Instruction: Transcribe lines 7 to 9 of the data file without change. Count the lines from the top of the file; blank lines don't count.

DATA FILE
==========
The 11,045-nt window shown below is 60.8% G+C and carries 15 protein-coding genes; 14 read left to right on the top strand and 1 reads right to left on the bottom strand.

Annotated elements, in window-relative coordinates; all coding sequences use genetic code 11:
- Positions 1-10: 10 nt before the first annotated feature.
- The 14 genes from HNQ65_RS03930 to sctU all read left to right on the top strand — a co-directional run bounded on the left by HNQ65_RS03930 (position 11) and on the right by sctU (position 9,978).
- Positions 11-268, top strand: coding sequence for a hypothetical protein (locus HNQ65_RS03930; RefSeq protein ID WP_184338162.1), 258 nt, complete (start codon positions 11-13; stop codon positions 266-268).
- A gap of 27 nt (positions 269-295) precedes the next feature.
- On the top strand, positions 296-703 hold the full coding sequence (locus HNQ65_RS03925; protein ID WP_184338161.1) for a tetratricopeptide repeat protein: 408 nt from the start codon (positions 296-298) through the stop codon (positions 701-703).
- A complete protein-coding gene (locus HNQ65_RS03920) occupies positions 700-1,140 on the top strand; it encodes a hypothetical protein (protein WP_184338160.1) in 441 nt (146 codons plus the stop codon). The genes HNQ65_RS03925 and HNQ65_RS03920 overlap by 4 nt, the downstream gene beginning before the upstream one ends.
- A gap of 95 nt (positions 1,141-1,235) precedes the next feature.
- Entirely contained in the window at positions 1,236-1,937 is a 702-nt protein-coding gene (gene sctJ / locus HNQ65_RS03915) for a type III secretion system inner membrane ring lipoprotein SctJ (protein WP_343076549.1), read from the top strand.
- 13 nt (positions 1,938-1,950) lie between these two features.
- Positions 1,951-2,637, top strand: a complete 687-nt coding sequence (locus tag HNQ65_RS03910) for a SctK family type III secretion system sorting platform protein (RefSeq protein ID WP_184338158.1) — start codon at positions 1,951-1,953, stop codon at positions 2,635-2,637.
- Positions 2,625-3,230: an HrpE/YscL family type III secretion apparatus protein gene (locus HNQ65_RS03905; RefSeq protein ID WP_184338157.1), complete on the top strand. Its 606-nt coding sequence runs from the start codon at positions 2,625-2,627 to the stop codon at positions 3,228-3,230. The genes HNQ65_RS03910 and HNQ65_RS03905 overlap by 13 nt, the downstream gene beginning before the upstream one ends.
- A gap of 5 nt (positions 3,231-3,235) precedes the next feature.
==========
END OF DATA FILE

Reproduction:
- On the top strand, positions 296-703 hold the full coding sequence (locus HNQ65_RS03925; protein ID WP_184338161.1) for a tetratricopeptide repeat protein: 408 nt from the start codon (positions 296-298) through the stop codon (positions 701-703).
- A complete protein-coding gene (locus HNQ65_RS03920) occupies positions 700-1,140 on the top strand; it encodes a hypothetical protein (protein WP_184338160.1) in 441 nt (146 codons plus the stop codon). The genes HNQ65_RS03925 and HNQ65_RS03920 overlap by 4 nt, the downstream gene beginning before the upstream one ends.
- A gap of 95 nt (positions 1,141-1,235) precedes the next feature.